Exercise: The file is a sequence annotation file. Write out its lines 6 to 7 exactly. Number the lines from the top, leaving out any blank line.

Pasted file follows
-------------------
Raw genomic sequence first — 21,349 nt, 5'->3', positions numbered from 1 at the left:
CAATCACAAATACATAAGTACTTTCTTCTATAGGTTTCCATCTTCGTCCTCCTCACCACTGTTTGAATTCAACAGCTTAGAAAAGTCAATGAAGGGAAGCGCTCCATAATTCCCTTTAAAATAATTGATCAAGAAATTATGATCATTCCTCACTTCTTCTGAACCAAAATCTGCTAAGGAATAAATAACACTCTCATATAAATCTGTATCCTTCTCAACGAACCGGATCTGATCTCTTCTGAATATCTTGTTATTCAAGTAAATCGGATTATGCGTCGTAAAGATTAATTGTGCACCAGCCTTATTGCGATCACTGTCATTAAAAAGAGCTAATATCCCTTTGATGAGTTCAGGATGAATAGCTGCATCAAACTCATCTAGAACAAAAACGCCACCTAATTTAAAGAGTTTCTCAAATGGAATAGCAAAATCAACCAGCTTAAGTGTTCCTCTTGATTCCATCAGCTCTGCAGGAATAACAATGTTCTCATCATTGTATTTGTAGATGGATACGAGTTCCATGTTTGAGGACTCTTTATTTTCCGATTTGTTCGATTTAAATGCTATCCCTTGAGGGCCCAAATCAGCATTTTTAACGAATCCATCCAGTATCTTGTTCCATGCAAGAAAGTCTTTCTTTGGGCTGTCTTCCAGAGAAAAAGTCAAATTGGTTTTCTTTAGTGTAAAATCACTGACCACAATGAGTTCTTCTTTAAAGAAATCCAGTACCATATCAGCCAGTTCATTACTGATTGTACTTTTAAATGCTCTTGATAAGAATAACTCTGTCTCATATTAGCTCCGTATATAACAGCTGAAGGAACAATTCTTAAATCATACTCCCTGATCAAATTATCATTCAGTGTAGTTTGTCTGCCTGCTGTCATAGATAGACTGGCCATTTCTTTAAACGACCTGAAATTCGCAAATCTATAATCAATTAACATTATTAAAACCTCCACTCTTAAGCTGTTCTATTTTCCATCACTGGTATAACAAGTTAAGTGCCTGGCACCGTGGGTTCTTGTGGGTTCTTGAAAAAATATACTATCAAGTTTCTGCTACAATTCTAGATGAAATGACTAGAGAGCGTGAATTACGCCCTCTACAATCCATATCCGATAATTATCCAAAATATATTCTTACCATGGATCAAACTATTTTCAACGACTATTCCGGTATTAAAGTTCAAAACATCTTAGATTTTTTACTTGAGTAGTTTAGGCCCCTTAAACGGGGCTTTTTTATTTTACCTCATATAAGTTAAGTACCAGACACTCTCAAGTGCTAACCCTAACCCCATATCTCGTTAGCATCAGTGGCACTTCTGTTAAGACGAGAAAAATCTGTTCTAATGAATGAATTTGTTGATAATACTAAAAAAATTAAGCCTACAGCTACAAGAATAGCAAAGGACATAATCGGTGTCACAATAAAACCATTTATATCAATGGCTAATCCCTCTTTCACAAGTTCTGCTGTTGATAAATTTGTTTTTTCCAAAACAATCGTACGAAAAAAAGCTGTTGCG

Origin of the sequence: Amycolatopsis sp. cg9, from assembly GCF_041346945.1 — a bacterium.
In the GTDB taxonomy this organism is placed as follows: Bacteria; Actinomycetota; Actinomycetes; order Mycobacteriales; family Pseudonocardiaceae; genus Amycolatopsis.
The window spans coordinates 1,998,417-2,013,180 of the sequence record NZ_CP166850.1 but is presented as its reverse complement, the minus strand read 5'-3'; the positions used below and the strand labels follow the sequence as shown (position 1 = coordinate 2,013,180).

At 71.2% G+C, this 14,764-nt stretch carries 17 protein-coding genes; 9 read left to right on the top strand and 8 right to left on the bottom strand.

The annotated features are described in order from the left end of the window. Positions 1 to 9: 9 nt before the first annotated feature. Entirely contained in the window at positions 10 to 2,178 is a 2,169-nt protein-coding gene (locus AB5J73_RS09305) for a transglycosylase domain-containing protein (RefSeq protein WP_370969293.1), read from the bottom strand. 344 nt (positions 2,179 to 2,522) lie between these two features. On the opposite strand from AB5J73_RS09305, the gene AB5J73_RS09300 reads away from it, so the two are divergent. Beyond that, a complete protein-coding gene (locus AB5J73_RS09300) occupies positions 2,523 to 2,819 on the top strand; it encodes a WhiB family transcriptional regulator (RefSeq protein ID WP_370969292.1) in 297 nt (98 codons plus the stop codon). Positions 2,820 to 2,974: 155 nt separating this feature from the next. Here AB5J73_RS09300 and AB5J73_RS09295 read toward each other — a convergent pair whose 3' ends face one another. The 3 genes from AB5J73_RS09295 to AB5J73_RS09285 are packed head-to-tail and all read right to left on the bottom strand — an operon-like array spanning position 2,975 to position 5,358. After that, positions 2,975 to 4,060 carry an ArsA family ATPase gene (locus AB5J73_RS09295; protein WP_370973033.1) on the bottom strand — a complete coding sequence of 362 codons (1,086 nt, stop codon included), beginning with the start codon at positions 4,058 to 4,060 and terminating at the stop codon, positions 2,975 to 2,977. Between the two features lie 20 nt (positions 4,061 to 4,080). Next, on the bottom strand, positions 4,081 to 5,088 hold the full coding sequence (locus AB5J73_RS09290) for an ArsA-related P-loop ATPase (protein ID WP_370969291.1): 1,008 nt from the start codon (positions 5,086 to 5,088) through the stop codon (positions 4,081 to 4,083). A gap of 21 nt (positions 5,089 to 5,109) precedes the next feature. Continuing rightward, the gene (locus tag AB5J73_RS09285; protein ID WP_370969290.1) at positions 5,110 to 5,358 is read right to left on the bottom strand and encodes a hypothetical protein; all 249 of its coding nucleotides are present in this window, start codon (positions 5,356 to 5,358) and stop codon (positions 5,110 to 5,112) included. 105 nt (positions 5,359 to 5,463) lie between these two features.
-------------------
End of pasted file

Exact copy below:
At 71.2% G+C, this 14,764-nt stretch carries 17 protein-coding genes; 9 read left to right on the top strand and 8 right to left on the bottom strand.

The annotated features are described in order from the left end of the window. Positions 1 to 9: 9 nt before the first annotated feature. Entirely contained in the window at positions 10 to 2,178 is a 2,169-nt protein-coding gene (locus AB5J73_RS09305) for a transglycosylase domain-containing protein (RefSeq protein WP_370969293.1), read from the bottom strand. 344 nt (positions 2,179 to 2,522) lie between these two features. On the opposite strand from AB5J73_RS09305, the gene AB5J73_RS09300 reads away from it, so the two are divergent. Beyond that, a complete protein-coding gene (locus AB5J73_RS09300) occupies positions 2,523 to 2,819 on the top strand; it encodes a WhiB family transcriptional regulator (RefSeq protein ID WP_370969292.1) in 297 nt (98 codons plus the stop codon). Positions 2,820 to 2,974: 155 nt separating this feature from the next. Here AB5J73_RS09300 and AB5J73_RS09295 read toward each other — a convergent pair whose 3' ends face one another. The 3 genes from AB5J73_RS09295 to AB5J73_RS09285 are packed head-to-tail and all read right to left on the bottom strand — an operon-like array spanning position 2,975 to position 5,358. After that, positions 2,975 to 4,060 carry an ArsA family ATPase gene (locus AB5J73_RS09295; protein WP_370973033.1) on the bottom strand — a complete coding sequence of 362 codons (1,086 nt, stop codon included), beginning with the start codon at positions 4,058 to 4,060 and terminating at the stop codon, positions 2,975 to 2,977. Between the two features lie 20 nt (positions 4,061 to 4,080). Next, on the bottom strand, positions 4,081 to 5,088 hold the full coding sequence (locus AB5J73_RS09290) for an ArsA-related P-loop ATPase (protein ID WP_370969291.1): 1,008 nt from the start codon (positions 5,086 to 5,088) through the stop codon (positions 4,081 to 4,083). A gap of 21 nt (positions 5,089 to 5,109) precedes the next feature. Continuing rightward, the gene (locus tag AB5J73_RS09285; protein ID WP_370969290.1) at positions 5,110 to 5,358 is read right to left on the bottom strand and encodes a hypothetical protein; all 249 of its coding nucleotides are present in this window, start codon (positions 5,356 to 5,358) and stop codon (positions 5,110 to 5,112) included. 105 nt (positions 5,359 to 5,463) lie between these two features.